Speaker 1:

We had a thing at Bergen, now part of a creative plan called what's your, and it really just wanted to find a way to connect us together. Chad's and maybe, hey, I was a college golf. Hey, I like golf. I'm not good, I like golf, but that's something we can have some dialogue and discussion about. Who knows what's going to lead to it. Maybe someday we're thinking up some innovative ideas in the golf course for our current job, which all yields itself to happiness. I think really it's a lot of just simple things. He mentioned earlier talking about innovation as repurposing the things that have already been created. It's really bad. Just take a step back, looking and assessing, instead of trying to run that 100 miles per hour like normally.

Speaker 1:

I always try to do in our job and just pay attention to the little details.

Speaker 3:

Yeah, absolutely, find those points of connection and then use it. Yeah, good, All right. Well, we are in our time together. So, chad, what is one key takeaway that you want the Rebel HR listeners to understand from this conversation?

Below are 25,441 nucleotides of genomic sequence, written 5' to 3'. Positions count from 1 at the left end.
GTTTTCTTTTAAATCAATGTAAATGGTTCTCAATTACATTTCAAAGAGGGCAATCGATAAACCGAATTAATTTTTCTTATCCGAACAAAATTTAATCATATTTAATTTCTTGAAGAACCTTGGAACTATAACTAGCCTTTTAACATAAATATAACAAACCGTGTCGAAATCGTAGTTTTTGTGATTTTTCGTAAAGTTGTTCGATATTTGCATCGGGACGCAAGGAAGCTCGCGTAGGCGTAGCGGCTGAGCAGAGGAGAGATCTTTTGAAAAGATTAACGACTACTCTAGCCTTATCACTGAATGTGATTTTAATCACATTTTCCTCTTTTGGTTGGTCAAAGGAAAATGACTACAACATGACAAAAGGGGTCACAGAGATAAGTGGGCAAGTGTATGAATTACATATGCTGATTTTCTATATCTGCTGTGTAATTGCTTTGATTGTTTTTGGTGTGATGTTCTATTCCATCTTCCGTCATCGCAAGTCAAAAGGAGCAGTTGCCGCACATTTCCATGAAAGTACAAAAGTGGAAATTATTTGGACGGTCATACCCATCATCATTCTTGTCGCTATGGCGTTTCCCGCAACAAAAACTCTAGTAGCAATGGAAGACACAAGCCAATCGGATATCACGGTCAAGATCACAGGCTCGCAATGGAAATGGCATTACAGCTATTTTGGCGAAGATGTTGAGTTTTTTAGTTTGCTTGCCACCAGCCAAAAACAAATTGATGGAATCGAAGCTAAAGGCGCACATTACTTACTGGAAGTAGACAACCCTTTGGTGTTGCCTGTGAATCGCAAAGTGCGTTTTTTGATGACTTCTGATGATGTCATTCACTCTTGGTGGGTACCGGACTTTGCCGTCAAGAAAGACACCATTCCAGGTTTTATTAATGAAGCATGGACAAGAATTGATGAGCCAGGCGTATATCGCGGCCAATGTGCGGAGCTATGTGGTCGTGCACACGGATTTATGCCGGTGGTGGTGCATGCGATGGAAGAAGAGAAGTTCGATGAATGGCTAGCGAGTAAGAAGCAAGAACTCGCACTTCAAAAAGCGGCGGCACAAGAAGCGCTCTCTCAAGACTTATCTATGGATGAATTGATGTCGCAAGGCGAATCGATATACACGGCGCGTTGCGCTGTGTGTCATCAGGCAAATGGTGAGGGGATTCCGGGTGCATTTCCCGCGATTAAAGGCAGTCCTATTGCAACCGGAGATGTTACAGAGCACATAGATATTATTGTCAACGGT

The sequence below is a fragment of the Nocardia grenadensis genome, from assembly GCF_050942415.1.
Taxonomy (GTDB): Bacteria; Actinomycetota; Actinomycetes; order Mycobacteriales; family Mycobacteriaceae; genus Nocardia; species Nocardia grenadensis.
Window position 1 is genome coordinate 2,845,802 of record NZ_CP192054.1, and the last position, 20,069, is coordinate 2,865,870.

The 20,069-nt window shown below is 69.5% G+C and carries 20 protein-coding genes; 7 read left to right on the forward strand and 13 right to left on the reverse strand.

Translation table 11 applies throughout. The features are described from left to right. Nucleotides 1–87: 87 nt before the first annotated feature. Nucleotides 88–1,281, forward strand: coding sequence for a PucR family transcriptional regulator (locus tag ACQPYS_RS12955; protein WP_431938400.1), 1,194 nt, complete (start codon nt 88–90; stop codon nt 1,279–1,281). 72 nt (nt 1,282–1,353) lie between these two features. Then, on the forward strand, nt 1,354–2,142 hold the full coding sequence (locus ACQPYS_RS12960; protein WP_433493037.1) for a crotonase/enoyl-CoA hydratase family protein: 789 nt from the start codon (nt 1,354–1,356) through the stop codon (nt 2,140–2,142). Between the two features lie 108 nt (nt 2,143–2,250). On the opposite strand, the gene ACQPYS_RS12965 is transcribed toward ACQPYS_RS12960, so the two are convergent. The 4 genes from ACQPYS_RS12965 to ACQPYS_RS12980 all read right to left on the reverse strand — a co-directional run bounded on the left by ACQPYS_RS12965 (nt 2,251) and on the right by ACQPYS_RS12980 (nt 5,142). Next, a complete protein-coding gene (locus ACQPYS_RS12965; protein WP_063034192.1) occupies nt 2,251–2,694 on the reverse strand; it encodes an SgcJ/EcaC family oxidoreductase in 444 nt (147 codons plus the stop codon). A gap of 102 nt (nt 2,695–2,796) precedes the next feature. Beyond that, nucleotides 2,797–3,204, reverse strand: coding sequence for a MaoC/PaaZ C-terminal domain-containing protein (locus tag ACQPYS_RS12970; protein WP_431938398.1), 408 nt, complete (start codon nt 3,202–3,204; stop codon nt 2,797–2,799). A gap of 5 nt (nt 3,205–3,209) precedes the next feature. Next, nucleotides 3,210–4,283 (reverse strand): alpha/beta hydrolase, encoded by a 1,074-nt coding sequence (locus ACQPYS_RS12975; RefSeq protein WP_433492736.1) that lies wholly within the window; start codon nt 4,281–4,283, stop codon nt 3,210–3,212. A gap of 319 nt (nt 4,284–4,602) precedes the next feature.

Speaker 4:

I took it from my son the other day is listen to those that are younger and more useful to you, that can provide the experience. He posted his first post on LinkedIn the other day and said don't dismiss Gen Zers, because the technology that you're seeking certifications on we've already had it for like five or 10 years All right.

Speaker 3:

Listen to the younger generation. Say Lou. What's one takeaway for our listeners?

Speaker 1:

Pay now or pay later. What I mean by that is now make the investments and now, so you can succeed later, because it will cost you more dollars later. Fix what you could have fixed at this time in life.

Speaker 3:

Absolutely Good. Two words never spoken and I have a lot of mistakes in my past that I can clarify if anybody wants to have conversations. Thank you, gentlemen, so much for spending the last few minutes with us. Really appreciate everything you're doing to help employers figure this out.

Speaker 2:

All right, that does it for the Rebel HR podcast. Big thank you to our guests. Follow us on Facebook at Rebel HR podcast, twitter at rebelhrguy, or see our website at rebelhumanresourcescom. The views and opinions expressed by Rebel HR podcast are those of the authors and do not necessarily reflect the official policy or position of any of the organizations that we represent. But no animals were harmed during the filming of this podcast.

Speaker 4:

Maybe,

Innovation and Belonging in HR
Fostering Happiness and Innovation at Work
"Key Takeaways